A Road Trip Guide to the Denali Highway

Updated August 2022 | Originally published August 2022

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Mount Hayes, Denali Highway, Alaska

Cutting across Alaska’s interior connecting the towns of Paxson and Cantwell, the Denali Highway is one of the 49th State’s best road trips. Highlights of the Denali Highway of course are the epic mountain views of both the Alaska Range and the Wrangell St. Elias Range. 

The Denali Highway is only maintained from May to October each year, making it impassible by car through much of the winter due to snow levels once the interior gets snowed in for the year. 

It is also important to note that the Denali Highway is not the same road as the Denali National Park Road. The Denali Highway does not enter the national park. 

Denali Highway History

Also known as Alaska Route 8, the Denali Highway officially opened in 1957 giving access to Denali National Park from the Glenn Highway. Most people these days would access Denali National Park from the Parks Highway, which wasn’t built until 1971. 

The Best Time of Year to Drive the Denali Highway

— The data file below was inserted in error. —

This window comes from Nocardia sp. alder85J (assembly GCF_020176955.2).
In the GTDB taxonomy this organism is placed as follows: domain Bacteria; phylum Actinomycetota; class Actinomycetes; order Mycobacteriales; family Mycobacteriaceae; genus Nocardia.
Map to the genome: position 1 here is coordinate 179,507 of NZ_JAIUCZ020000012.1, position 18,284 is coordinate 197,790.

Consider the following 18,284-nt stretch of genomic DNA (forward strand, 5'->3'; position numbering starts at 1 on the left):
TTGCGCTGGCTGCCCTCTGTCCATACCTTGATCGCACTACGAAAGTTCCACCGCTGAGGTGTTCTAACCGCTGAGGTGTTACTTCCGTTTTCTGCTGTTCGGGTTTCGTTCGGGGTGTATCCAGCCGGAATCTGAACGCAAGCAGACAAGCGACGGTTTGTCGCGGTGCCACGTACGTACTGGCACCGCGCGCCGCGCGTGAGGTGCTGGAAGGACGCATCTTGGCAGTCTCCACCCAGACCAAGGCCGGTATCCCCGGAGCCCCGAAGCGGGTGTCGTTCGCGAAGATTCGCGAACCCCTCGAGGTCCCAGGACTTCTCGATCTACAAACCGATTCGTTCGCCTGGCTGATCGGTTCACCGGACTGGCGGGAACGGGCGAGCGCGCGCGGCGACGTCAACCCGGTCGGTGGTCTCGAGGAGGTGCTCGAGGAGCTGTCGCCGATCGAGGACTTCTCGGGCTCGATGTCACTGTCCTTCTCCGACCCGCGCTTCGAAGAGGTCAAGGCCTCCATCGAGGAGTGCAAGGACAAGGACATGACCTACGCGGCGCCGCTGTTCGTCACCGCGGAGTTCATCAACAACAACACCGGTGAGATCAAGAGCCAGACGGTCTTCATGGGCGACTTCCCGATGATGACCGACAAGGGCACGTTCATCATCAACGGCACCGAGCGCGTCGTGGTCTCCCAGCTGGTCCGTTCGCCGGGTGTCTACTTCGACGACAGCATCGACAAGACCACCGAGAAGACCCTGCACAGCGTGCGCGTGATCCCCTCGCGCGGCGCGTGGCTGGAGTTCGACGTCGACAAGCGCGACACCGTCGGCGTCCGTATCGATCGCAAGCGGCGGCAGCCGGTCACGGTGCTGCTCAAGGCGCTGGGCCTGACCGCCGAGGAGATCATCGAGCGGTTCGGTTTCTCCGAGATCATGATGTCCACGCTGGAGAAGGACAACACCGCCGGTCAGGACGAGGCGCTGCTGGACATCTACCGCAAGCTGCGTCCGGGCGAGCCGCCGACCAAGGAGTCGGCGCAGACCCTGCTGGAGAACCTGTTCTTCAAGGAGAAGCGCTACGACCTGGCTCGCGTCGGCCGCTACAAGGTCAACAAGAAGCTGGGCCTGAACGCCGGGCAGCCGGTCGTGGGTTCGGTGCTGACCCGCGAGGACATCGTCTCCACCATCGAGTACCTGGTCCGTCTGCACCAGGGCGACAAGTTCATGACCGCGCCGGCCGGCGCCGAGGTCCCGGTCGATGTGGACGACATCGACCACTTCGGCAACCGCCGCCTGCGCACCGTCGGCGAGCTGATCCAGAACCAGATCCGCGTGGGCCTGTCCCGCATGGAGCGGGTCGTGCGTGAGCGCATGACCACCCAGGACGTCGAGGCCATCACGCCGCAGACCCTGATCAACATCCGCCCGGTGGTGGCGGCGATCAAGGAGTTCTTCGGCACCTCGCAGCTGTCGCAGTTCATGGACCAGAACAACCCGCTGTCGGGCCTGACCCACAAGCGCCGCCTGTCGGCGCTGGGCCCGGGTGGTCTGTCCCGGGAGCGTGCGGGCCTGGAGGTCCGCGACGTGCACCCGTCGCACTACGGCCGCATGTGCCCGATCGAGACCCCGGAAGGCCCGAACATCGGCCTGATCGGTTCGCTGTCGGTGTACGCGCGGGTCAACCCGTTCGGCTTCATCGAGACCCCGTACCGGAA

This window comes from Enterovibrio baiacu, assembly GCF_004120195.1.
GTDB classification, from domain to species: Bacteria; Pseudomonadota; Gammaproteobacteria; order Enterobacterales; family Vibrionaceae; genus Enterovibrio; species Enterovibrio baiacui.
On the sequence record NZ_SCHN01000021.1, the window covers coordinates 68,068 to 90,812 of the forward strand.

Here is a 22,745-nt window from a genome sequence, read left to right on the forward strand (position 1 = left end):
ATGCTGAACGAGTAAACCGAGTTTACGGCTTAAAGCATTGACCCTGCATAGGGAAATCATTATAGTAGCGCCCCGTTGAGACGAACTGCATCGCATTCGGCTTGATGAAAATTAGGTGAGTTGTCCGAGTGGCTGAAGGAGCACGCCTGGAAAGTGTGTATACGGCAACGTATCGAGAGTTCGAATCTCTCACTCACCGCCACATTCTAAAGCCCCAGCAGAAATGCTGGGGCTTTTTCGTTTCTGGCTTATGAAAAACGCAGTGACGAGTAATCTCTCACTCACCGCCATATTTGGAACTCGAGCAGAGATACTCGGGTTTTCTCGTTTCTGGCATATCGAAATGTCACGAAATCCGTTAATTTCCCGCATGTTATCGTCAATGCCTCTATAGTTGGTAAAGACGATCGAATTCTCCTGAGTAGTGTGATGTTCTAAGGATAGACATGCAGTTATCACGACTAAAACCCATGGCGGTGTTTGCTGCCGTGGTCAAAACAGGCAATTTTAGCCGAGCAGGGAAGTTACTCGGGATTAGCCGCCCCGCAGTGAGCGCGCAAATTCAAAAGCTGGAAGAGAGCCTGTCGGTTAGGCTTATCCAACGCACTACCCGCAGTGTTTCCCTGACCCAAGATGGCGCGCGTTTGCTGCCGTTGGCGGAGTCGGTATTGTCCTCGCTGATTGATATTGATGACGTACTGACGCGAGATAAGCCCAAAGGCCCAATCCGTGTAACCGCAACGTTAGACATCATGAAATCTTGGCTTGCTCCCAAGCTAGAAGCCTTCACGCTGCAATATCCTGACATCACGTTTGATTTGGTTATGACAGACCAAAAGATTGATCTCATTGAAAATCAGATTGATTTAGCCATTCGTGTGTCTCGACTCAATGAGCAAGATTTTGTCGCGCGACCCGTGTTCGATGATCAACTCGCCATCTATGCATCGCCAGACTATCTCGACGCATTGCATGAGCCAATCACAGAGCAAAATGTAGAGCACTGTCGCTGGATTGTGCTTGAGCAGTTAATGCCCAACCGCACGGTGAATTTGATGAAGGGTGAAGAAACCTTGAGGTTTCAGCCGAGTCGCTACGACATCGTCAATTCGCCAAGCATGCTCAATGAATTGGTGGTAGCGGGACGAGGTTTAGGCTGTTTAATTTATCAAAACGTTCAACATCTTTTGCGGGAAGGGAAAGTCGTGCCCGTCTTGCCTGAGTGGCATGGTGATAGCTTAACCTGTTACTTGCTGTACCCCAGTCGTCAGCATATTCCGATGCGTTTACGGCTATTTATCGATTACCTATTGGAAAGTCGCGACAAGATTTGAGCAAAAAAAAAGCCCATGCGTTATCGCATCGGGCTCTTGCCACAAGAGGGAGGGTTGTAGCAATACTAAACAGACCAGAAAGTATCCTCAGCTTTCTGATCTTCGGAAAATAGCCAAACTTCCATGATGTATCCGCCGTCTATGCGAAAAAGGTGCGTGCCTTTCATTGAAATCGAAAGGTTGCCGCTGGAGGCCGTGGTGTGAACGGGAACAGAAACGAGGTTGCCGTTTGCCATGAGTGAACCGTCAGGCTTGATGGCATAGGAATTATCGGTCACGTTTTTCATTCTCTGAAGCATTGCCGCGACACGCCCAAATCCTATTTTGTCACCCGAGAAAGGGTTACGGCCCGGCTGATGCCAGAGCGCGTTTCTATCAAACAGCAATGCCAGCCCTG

The best months to take on a road trip down the Denali Highway is from mid-June through mid-September. Of course, the road is maintained from May to October but at the beginning and end of that time, the roads can be impassible at times if the weather is bad. 

To see road conditions check out the Alaska 511 website or you can call them by dialing 511 if you are in Alaska or 866-282-7577 if you are outside of Alaska.

Denali Highway, Alaska

Rental Cars & Vehicles on the Denali Highway

At 134 miles in length, the Denali Highway is an almost entirely dirt road with just a small section of it being paved on both ends. This is an important fact to note as many rental car companies will not allow their vehicles to be driven off of paved roads. 

Before taking on the Denali Highway it would be wise to check and see if your rental contract will allow for it. In this case, I would recommend Alaska 4×4 Rentals as they do allow their cars on dirt roads. 

How Bad of Conditions is the Denali Highway in?

This can differ from year to year as the Denali Highway is somewhat remote and maintenance is hit and miss. If you happen to travel the Denali Highway on a year where it has been recently worked on then chances are the road can be in decent condition.